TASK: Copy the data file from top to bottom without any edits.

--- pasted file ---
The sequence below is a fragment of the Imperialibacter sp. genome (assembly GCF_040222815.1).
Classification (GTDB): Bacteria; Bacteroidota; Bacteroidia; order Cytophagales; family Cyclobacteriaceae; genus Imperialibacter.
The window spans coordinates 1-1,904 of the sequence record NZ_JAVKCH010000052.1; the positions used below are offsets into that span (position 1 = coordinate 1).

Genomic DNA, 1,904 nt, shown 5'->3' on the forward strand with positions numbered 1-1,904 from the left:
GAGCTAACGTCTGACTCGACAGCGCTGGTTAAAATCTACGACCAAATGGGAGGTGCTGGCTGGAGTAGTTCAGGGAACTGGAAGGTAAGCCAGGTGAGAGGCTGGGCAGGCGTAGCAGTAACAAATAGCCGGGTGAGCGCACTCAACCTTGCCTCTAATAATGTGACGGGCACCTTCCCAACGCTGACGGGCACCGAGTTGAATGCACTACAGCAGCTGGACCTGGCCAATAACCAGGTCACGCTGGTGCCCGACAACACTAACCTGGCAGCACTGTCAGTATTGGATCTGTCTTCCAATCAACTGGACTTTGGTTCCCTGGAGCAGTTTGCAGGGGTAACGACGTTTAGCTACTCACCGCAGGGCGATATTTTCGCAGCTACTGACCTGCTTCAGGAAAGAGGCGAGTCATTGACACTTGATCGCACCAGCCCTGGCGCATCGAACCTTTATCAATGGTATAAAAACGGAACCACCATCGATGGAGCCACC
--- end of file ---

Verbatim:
The sequence below is a fragment of the Imperialibacter sp. genome (assembly GCF_040222815.1).
Classification (GTDB): Bacteria; Bacteroidota; Bacteroidia; order Cytophagales; family Cyclobacteriaceae; genus Imperialibacter.
The window spans coordinates 1-1,904 of the sequence record NZ_JAVKCH010000052.1; the positions used below are offsets into that span (position 1 = coordinate 1).

Genomic DNA, 1,904 nt, shown 5'->3' on the forward strand with positions numbered 1-1,904 from the left:
GAGCTAACGTCTGACTCGACAGCGCTGGTTAAAATCTACGACCAAATGGGAGGTGCTGGCTGGAGTAGTTCAGGGAACTGGAAGGTAAGCCAGGTGAGAGGCTGGGCAGGCGTAGCAGTAACAAATAGCCGGGTGAGCGCACTCAACCTTGCCTCTAATAATGTGACGGGCACCTTCCCAACGCTGACGGGCACCGAGTTGAATGCACTACAGCAGCTGGACCTGGCCAATAACCAGGTCACGCTGGTGCCCGACAACACTAACCTGGCAGCACTGTCAGTATTGGATCTGTCTTCCAATCAACTGGACTTTGGTTCCCTGGAGCAGTTTGCAGGGGTAACGACGTTTAGCTACTCACCGCAGGGCGATATTTTCGCAGCTACTGACCTGCTTCAGGAAAGAGGCGAGTCATTGACACTTGATCGCACCAGCCCTGGCGCATCGAACCTTTATCAATGGTATAAAAACGGAACCACCATCGATGGAGCCACC